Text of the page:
Now 46 years later, director Sofia Coppola has brought forth her version of The Beguiled, this time set in Virginia in 1864. Coppola's version is not without violence, but it is not the violence of the Civil War, which she simply indicates by the occasional sound of cannon fire in the distance. And Coppola's violence is proceeded by what we might think of as, so to speak, the personal and emotional correlatives of political and diplomatic maneuvering before the outbreak of actual violent conflict. 

Whereas Siegel was interested in the threat that angry women posed to a male protagonist, Coppola is interested in the changes that take place in a world of women when a man enters into it. The world she depicts is that of Miss Farnsworth's Seminary for Young Ladies, a boarding school located in a plantation house. But all the slaves and most of the students have left the isolated and now overgrown place. Only five students, of various ages and personalities, remain to be taught by the starchy Miss Farnsworth (Nicole Kidman) and her assistant, Miss Morrow (Kirsten Dunst), who has vague yearnings for a different life.

This world starts to change when young Amy (Oona Laurence), collecting mushrooms, discovers that a  badly injured Union soldier, John McBurney (Colin Farrell), in effect a deserter, has made his way onto the plantation grounds. Miss Farnsworth says that Christian charity commands that they care for the handsome John before deciding what to do with him.

While John is recovering, the women and girls start to compete with each other for his attention and affection—providing him lingering sponge baths, giving presents, dressing up, wearing jewelry, having “meaningful” conversations, preparing a luxurious dinner. The sultry, restless Alicia (Elle Fanning) offers kisses. 

As John regains his strength, he sets about manipulating the women and girls by making each one think that he has a special bond with her. To avoid returning to the war, he seeks to have Miss Farnsworth keep him on as gardener, and he tells Ms. Morrow that he has fallen in love with her.

But John's shape-shifting maneuvers in that genteel world—dimly lit inside, hazy and misty outside-- of women in white eventually lead to actual violence once Miss Farnsworth commands: “Bring me the anatomy book.” And John, though ostensibly a soldier, is not the victor in that violence.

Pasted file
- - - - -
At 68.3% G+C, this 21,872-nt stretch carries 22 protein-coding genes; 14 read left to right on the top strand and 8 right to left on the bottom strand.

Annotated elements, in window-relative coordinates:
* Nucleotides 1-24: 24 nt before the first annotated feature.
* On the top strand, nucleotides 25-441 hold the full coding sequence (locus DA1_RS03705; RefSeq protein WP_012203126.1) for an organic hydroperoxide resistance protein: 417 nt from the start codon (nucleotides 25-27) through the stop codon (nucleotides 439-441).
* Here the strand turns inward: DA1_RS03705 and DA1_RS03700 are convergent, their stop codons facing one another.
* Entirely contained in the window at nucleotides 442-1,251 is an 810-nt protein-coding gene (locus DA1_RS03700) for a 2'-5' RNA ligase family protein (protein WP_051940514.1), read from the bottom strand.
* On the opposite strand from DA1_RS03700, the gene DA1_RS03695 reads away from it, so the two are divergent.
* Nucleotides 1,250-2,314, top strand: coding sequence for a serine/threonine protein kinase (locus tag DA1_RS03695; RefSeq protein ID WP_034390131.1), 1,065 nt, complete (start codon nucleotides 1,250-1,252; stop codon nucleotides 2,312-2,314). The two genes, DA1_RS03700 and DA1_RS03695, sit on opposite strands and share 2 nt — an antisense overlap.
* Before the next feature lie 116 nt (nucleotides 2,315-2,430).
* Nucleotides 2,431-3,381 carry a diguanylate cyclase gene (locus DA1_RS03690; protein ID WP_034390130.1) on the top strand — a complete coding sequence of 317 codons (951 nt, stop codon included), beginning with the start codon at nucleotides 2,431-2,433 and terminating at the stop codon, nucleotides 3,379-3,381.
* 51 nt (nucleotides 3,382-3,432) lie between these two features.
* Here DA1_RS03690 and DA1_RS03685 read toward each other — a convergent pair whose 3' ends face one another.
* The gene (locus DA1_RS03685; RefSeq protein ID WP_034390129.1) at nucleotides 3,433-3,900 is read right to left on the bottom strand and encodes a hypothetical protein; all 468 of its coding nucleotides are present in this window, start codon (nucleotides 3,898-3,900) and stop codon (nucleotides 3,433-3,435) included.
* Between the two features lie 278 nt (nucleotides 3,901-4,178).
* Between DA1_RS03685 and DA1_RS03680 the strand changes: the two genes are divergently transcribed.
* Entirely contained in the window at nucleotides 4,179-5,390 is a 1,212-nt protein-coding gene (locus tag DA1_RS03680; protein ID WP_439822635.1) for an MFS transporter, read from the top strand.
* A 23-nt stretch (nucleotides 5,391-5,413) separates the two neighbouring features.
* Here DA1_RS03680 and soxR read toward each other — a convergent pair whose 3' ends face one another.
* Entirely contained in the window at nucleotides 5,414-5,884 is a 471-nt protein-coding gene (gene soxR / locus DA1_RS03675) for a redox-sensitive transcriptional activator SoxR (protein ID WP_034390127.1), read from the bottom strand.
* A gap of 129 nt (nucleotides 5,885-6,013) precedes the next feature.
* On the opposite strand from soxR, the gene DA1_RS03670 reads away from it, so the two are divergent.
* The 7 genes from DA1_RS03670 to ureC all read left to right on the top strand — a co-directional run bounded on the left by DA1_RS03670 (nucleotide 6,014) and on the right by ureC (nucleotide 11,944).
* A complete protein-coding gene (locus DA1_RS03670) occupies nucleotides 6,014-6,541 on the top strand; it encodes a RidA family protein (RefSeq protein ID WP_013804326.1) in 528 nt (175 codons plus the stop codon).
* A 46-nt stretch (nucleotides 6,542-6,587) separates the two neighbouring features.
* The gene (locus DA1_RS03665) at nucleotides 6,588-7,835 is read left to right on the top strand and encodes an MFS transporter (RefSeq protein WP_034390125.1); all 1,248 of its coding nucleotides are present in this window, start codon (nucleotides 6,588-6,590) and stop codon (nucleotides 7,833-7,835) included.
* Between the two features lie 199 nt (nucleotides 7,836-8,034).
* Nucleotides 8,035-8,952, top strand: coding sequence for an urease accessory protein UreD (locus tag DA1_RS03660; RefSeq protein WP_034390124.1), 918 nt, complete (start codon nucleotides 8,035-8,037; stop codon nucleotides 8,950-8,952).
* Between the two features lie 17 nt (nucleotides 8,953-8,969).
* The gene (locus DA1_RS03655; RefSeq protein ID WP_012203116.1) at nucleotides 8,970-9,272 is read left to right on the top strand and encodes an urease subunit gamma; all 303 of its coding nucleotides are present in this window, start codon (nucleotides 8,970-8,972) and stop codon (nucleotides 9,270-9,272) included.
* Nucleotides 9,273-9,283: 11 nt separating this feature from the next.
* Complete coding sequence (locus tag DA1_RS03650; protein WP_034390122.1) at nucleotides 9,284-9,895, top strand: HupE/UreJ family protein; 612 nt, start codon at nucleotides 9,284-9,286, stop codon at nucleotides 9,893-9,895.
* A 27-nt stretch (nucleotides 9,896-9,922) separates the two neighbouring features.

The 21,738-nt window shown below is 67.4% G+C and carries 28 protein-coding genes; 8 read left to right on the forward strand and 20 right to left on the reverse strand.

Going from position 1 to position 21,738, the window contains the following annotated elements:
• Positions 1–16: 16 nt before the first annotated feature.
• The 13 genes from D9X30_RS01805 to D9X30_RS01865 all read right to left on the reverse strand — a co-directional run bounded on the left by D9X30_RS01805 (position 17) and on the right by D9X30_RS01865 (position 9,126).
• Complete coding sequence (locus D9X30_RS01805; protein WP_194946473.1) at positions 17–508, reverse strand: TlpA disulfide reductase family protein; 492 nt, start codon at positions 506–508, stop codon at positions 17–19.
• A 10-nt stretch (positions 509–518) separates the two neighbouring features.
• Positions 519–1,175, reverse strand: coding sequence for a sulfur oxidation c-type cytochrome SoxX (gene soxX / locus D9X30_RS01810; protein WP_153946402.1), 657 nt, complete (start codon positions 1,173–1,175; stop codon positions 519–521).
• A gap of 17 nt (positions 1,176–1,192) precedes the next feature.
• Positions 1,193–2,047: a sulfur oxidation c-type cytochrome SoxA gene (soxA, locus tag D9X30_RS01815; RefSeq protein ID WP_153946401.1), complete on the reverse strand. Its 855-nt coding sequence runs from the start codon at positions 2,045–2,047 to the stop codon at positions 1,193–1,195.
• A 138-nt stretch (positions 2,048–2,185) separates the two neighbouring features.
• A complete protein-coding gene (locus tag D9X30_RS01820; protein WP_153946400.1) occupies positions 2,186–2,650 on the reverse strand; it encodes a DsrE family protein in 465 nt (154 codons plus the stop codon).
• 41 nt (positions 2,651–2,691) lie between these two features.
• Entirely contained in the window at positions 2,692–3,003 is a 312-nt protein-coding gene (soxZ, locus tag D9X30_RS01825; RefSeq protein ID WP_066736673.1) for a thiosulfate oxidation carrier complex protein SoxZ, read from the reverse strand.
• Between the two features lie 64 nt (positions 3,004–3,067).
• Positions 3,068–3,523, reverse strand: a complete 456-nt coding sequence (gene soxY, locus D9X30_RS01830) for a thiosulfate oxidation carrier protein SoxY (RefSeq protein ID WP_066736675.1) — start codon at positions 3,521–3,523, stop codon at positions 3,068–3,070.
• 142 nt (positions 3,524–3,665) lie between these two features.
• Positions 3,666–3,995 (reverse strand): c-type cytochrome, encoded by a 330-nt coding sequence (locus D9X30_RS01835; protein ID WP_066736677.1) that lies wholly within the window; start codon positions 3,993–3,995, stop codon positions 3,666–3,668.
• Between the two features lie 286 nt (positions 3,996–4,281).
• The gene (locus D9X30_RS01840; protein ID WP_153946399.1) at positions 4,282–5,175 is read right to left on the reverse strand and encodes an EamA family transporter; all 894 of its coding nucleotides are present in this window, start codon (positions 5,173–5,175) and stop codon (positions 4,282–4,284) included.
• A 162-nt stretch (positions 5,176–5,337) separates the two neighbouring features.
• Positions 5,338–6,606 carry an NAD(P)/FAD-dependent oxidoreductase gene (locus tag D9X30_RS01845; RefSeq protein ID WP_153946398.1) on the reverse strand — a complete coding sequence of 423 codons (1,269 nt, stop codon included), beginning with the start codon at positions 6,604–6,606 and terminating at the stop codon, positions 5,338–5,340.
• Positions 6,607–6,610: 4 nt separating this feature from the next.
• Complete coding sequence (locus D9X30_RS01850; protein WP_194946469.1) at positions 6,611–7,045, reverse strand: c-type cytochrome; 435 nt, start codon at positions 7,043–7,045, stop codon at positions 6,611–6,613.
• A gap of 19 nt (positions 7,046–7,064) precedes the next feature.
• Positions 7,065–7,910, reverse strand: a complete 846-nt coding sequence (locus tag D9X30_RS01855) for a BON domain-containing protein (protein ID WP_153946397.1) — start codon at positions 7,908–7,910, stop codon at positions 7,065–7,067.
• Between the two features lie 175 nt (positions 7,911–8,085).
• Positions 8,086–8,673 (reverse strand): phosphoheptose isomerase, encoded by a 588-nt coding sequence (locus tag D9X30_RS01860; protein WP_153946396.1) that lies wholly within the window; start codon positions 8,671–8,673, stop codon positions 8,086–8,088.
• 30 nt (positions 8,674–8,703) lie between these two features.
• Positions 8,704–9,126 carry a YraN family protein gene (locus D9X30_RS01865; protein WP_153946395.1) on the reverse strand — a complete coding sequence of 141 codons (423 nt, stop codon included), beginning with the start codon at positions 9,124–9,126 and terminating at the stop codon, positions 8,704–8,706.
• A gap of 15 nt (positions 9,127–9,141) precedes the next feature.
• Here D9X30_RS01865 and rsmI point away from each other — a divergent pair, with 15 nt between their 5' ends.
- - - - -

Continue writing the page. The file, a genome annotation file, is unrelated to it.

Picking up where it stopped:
So, which version of The Beguiled should be more beguiling to film fans, 1971's with its emphasis on male anxieties or 2017's with its focus on a female world? Gothic or genteel? It's obviously a matter of individual taste. Each approach has strengths and weaknesses.

Colin Farrell, though not charismatic like Clint Eastwood, is quite convincing as John. Nicole Kidman is effective but a bit “underdone” in the headmistress role (certainly so as compared with Geraldine  Page in the 1971 version). Elle Fanning as Alicia is rather over the top (or “overheated”), but Kirsten Dunst seems exactly right as Morrow, as do the actresses portraying the other students. And the sensitive cinematography of Philippe Le Sourd is also exactly right for the mood that Coppola wishes to create. 

All in all, if love is a battlefield, Sofia Coppola proves herself with The Beguiled, as she has with other films, a competent cinematic commander.   

Tuesday, July 18, 2017

Camp Jabberwocky on Martha's Vineyard

Editor's note: Camp Jabberwocky offers children and adults with a wide range of disabilities the chance to enjoy the summer in a small family-like community – living together and enjoying jam-packed days filled with adventurous activities and experiences that are safe, empowering, exciting and fun. Campers stay between one and four weeks during which they enjoy activities and classes on campus and out and about in the community of Martha’s Vineyard.

Beginning in the last weeks of June, a joyful noise can be heard emanating from Camp Jabberwocky’s wooded Tisbury campus. According to session director JoJo Romero De Slavy, every day is a raucous celebration but there are three Ps that every Jabberwocky camper lives for: the parade, the prom and the play.
This summer, the parade float was Broadway themed. The prom was Greek-Isles themed. And over the weekend, the play brought it all together with Mamma Mia!, a show that takes place on a Greek island far from our own.
Camp Jabberwocky was started in 1953 by Helen Lamb as what’s considered North America’s first sleepaway camp for people with disabilities. Campers come with a vast array of disabilities ­­— some physical, some intellectual, some psychological— but everyone is embraced for their boundless creative potential, not their limitations. Besides the three Ps, campers also go horseback riding, take art classes, sail on the Mad Max, kayak and dance to Rick Bausman’s drumming on the beach.  click here to continue reading.

Wednesday, July 12, 2017

Movie Review—Baby Driver

Baby Driver
Baby Driver poster.jpg

by Peter J. O’Connell   

Baby Driver. Released: June 2017. Runtime: 113 mins. MPAA Rating: R for violence and language throughout.